The research effort is divided into three projects. In project one, researchers are searching for a better way of measuring whether or not someone carries the TB bacteria. Existing tests—notably the TB skin test—will produce a positive result if a latent TB infection is present. But it also comes back positive if the bacteria had been present at some earlier point but have since been cleared by the immune system.

Instead, scientists hope to identify certain characteristics or signatures in T-cell response that would accurately indicate whether or not there are TB bacteria inside a person’s body.

“If you can identify the people who are actually at risk,” explains project coprincipal Cheryl Day, assistant professor in the Department of Global Health at the Rollins School of Public Health, “then you’ll be able to target treatment more efficiently and effectively.”

Both projects one and two involve a set of cohort studies in which researchers monitor the health of TB-infected people over a period of time at two sites: one in the US and the other in Kenya. Blood samples are obtained at regular intervals and detailed immunological studies are performed. In project two, since some of the participants in Kenya will likely develop active TB, the expectation is that study data will reveal characteristics of the immune response that signal long-term control of TB infection as well as immune-system changes that occur when a latent infection becomes an active one.

The third project, a collaboration between Yerkes National Primate Research Center and the Tulane National Primate Research Center in Louisiana, uses a nonhuman primate model to determine the profile of immune responses that correspond with latent TB infection versus treated infections versus reactivation of the TB bacteria, says Francois Villinger, codirector of project three and chief of the Yerkes Division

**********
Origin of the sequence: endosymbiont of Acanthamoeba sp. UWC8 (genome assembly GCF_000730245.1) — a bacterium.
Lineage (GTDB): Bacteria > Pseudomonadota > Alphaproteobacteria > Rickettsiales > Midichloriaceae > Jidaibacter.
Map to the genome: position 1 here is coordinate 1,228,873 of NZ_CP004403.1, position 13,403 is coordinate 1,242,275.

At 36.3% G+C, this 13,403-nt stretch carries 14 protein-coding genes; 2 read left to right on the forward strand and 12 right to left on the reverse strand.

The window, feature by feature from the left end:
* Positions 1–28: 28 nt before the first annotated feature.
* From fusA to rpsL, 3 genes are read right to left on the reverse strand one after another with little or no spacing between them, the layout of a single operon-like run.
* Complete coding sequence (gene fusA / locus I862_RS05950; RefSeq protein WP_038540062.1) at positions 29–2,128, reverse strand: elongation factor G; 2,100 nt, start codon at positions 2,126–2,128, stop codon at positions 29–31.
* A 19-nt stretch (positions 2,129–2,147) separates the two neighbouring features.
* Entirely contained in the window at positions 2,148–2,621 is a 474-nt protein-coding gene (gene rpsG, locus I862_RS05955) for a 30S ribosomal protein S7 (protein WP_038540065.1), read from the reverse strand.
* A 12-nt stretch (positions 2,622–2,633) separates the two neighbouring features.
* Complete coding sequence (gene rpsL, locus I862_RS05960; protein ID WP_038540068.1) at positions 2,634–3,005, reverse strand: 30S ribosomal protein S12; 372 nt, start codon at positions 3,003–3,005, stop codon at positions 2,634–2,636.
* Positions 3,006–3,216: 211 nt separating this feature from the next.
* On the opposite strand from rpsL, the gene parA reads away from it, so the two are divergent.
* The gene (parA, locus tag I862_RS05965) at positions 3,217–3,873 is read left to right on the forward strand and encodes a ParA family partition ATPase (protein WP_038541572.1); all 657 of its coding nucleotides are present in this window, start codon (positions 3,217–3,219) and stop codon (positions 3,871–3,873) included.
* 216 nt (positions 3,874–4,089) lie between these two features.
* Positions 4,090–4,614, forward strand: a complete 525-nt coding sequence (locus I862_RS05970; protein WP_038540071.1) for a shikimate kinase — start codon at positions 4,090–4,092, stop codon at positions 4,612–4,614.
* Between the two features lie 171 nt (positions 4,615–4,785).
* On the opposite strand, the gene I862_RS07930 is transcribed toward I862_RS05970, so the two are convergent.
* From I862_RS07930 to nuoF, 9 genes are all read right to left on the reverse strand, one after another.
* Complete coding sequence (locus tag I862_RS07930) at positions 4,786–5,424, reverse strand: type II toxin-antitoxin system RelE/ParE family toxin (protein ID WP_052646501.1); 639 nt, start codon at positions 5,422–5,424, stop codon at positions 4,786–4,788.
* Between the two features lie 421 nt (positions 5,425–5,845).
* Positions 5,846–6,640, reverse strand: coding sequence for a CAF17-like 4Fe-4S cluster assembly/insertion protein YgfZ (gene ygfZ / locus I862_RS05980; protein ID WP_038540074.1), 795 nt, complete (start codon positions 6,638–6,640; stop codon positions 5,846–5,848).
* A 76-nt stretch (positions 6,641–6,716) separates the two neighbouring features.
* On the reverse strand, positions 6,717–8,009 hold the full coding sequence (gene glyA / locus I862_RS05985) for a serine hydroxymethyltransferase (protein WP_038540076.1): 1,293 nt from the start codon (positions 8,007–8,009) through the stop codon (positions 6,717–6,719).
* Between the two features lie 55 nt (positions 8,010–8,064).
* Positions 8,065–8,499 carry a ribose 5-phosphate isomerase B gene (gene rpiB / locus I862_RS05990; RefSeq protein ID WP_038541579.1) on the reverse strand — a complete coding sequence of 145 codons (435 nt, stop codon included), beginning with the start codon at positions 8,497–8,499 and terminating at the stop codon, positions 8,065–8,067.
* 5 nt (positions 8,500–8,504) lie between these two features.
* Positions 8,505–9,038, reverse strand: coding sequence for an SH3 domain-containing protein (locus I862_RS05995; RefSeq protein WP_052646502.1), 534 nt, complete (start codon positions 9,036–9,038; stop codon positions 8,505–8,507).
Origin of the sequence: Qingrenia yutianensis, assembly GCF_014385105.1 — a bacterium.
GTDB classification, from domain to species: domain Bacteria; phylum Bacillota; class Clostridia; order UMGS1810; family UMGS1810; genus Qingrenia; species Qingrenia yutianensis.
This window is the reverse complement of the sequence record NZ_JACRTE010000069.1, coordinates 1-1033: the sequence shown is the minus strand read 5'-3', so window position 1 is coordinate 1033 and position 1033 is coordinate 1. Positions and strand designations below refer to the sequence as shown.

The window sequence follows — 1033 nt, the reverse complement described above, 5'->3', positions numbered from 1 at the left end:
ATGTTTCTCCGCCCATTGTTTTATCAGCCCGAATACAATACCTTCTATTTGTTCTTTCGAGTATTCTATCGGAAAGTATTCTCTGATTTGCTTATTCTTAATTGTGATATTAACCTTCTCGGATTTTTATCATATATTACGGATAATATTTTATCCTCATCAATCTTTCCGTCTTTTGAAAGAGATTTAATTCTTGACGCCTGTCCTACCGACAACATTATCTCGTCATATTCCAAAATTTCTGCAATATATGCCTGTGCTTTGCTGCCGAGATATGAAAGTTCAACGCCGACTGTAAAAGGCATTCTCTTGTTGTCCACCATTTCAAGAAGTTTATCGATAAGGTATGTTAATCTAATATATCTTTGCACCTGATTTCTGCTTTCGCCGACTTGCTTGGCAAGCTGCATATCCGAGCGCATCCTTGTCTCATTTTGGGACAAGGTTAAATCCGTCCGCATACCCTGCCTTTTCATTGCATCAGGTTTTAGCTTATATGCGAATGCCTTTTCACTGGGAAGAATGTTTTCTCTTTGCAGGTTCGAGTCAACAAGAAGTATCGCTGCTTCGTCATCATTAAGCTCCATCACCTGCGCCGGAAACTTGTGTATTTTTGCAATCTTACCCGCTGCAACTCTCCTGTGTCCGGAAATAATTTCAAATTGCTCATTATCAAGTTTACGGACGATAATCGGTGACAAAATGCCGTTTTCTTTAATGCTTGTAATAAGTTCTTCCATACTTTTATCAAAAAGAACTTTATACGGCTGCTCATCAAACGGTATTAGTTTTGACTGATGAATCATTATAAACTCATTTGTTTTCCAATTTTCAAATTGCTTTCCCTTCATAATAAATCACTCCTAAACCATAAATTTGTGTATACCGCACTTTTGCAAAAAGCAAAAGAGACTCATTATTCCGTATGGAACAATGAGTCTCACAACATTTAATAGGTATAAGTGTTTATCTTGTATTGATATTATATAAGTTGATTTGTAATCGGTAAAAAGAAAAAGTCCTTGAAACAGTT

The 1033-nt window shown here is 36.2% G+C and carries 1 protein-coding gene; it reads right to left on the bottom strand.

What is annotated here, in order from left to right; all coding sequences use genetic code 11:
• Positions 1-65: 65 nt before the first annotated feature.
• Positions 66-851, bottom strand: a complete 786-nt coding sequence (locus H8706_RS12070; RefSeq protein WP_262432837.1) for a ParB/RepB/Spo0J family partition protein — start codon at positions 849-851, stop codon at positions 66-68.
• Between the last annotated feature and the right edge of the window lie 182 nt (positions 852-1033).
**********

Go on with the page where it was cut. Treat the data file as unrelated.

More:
of Pathology.

“We have some understanding of what can make a latent TB infection become active,” says Villinger, referring to pathogens such as HIV that compromise the immune response. “But we don’t know if a particular drug, for example, intended to regulate the immune system will also activate the TB bacteria, so we’re looking for biomarkers that will help us make these predictions.”

The Emory TBRU is supported by clinical, administrative, and immunological cores that provide critical technical and logistical infrastructure, as well as data management and analysis.

Emory researchers also have identified blood-based biomarkers in patients with active TB that could lead to new blood-based diagnostics and tools for monitoring treatment response and cure. Published online in the Journal of Clinical Investigation, the study was led by TB immunologist Jyothi Rengarajan, assistant professor of medicine and Yerkes researcher, and Susan Ray, professor of medicine and epidemiologist at Grady Memorial Hospital.

“In order to reduce the burden of TB globally, identifying all TB cases is a critical priority,” Rengarajan says.  “However, accurate diagnosis of active TB disease remains challenging, and methods for monitoring how well a patient responds to the six-to nine-month long, four-drug regimen of anti-TB treatment are highly inadequate.” Gary Goettling